Her first job after receiving her DVM degree was as a national spokesperson for Ralston Purina's Caring for Pets program. She learned that as a former Miss America, she had gained a voice that people would listen to, and wanted to educate those who would listen.
"I found as I traveled as Miss America there was a lot misinformation, a lot of mythology, and a lot of ignorance out there regarding pet care," she said.
"I took advantage of the opportunity to educate people who really meant their pets no harm, but in most cases just didn't have better information."
Currently, Dr. Turner does segments on pets and pet care for "The Early Show" and the "Saturday Early Show".
Through it all, these veterinary stars want their messages known. "I usually try to get in a few times to urge the viewer to go see their veterinarians," Dr. Becker said. "There isn't a day that has gone by that I haven't been proud to be a veterinarian. ... My hope is that I continue to earn the trust that people have placed in me to be a spokesperson on behalf of the greatest profession on earth."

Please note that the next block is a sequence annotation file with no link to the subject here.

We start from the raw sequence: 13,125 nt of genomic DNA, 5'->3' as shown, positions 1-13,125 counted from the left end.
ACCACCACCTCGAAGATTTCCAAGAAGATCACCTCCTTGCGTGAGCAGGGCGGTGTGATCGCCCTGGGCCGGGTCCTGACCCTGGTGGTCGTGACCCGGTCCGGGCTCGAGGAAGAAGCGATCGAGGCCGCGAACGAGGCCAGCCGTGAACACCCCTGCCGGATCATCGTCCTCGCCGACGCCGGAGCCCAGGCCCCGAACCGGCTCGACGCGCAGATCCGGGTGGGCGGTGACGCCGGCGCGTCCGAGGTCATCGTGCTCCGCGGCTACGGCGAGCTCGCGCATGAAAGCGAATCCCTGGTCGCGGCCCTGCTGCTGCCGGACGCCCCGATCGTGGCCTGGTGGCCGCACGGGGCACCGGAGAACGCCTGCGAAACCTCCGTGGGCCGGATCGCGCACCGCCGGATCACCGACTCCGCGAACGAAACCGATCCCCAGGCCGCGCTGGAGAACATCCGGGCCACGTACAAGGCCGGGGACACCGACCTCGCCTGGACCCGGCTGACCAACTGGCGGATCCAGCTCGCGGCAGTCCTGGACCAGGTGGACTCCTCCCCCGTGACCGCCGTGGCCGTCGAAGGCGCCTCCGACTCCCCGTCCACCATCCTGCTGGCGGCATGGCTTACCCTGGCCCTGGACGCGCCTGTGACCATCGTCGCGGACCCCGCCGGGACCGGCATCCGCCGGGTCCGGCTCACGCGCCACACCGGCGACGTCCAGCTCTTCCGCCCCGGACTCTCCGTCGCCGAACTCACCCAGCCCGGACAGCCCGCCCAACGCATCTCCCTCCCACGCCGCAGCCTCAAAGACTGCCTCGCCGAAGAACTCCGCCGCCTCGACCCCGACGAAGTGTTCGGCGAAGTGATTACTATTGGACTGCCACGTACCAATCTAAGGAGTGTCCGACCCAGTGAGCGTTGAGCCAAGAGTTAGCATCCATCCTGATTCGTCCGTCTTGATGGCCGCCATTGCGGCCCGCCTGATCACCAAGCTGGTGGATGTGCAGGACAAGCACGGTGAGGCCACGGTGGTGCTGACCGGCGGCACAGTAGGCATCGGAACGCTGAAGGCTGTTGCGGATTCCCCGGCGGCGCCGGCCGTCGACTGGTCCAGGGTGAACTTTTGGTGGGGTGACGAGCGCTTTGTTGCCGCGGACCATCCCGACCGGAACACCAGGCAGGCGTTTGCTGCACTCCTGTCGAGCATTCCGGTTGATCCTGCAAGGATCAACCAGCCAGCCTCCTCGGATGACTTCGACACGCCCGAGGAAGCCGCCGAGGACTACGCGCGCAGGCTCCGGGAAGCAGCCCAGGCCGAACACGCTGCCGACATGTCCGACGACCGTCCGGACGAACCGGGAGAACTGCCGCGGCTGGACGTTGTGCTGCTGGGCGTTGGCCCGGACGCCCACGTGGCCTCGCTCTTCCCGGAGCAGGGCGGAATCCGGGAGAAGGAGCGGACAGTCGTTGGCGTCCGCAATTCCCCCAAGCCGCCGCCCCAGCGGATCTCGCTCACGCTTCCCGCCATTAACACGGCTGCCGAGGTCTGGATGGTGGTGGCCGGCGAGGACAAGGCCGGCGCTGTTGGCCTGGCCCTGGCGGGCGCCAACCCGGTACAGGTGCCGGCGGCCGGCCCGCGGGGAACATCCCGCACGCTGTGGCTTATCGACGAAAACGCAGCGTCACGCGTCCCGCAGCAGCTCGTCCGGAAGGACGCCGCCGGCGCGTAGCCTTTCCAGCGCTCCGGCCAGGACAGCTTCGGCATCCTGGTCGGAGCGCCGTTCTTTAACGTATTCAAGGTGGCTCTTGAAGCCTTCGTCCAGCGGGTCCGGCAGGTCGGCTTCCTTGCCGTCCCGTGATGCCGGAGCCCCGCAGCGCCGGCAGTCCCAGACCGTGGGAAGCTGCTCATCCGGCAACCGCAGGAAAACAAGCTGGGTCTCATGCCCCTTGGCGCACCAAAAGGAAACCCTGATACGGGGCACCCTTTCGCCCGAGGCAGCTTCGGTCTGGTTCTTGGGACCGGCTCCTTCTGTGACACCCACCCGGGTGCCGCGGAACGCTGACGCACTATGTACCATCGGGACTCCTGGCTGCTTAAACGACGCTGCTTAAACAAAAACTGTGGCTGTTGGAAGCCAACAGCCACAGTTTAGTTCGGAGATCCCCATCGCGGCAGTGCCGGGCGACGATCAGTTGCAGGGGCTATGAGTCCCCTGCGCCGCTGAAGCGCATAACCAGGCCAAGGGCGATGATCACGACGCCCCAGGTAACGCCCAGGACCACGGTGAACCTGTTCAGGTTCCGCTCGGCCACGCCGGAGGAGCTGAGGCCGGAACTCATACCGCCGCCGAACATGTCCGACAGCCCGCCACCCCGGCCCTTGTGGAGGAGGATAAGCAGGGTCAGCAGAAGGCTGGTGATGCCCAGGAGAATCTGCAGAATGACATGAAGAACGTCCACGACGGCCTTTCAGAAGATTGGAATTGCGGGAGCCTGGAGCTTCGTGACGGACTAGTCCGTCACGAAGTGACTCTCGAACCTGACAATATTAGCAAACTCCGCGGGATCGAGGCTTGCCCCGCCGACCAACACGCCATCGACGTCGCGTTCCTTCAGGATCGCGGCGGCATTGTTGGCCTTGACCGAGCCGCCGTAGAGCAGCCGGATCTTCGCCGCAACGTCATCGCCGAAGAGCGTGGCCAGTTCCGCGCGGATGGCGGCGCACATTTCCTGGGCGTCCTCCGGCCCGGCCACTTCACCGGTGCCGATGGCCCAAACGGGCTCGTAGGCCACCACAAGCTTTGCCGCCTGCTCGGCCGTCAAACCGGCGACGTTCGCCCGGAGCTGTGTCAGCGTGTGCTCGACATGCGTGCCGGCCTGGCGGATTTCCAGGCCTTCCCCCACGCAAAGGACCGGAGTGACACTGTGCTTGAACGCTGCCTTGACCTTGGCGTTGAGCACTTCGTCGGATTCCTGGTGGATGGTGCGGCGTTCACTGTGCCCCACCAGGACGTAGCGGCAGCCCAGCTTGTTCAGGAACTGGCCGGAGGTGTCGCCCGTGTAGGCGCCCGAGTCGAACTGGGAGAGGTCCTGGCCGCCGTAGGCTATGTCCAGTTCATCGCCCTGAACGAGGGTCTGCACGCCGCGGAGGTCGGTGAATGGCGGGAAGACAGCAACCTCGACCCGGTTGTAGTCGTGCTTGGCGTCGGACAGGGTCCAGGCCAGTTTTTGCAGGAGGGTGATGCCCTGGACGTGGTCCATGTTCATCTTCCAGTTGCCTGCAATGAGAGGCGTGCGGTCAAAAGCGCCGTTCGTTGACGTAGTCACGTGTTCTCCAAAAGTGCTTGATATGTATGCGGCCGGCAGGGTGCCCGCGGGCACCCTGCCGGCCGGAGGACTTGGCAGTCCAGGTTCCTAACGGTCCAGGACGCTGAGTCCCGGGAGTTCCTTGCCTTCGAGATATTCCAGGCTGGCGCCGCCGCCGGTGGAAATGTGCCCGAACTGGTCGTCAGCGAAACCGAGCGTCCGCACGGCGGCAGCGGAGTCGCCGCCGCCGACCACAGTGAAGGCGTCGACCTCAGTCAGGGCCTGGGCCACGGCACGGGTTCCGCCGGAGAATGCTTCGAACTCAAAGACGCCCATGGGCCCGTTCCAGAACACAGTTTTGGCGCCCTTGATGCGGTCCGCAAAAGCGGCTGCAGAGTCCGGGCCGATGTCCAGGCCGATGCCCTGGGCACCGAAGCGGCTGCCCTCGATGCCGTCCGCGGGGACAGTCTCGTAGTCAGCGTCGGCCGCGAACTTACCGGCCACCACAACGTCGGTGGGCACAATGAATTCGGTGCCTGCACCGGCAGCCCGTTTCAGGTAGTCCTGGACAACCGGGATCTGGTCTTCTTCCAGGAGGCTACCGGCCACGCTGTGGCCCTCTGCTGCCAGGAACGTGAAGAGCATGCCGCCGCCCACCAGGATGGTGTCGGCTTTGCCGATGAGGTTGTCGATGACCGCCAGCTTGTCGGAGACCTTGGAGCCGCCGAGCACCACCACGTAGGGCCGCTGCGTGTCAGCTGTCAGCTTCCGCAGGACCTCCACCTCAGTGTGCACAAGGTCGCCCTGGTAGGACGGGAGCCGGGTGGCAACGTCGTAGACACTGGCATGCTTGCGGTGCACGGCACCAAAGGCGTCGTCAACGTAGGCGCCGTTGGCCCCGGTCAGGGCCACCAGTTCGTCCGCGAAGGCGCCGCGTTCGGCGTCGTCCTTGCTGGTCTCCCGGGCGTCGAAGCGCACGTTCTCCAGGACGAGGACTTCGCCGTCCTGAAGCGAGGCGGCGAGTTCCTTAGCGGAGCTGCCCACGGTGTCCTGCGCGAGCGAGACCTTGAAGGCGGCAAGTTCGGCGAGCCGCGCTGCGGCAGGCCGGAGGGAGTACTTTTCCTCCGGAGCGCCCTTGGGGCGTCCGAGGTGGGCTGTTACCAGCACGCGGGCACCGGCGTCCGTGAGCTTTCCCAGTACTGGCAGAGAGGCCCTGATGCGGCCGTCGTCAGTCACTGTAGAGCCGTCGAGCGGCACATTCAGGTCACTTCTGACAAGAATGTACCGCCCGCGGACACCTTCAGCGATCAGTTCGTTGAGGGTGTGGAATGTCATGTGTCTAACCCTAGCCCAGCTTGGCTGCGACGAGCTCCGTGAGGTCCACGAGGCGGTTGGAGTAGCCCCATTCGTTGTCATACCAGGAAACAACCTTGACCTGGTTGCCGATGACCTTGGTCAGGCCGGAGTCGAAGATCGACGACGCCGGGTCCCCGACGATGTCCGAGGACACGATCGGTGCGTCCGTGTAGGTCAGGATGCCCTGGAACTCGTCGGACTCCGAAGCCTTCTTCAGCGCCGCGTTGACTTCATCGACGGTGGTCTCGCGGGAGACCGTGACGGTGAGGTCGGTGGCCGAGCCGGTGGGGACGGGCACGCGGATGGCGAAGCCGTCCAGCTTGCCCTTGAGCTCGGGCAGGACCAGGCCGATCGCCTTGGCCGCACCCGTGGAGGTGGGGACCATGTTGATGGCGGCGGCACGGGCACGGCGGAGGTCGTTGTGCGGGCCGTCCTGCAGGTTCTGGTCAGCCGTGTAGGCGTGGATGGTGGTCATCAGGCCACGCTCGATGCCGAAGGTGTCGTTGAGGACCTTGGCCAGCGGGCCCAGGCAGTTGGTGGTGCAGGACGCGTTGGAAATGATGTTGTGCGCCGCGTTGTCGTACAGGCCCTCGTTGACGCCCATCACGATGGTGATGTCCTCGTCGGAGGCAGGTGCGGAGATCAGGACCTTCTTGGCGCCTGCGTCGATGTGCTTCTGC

Dr. Werber wants his viewers and clients to know that "we love being out there and able to represent the profession," he said. "We want to make sure we're doing a good job, we want to make sure we're responsible in our reporting, and that the information that we provide is that which is accepted by the majority of [our] peers."
Dr. Humphries stresses that it is that message, not the messenger, that is important. "But," he says, "if they don't remember a single thing you've said about this care or that drug, at least what they should remember is that the veterinary medical profession is there to help, and that it is full of caring professionals who love animals, and that raises awareness."
For information about the Association for Veterinary Communicators, contact Dr. Jeff Werber at email@example.com.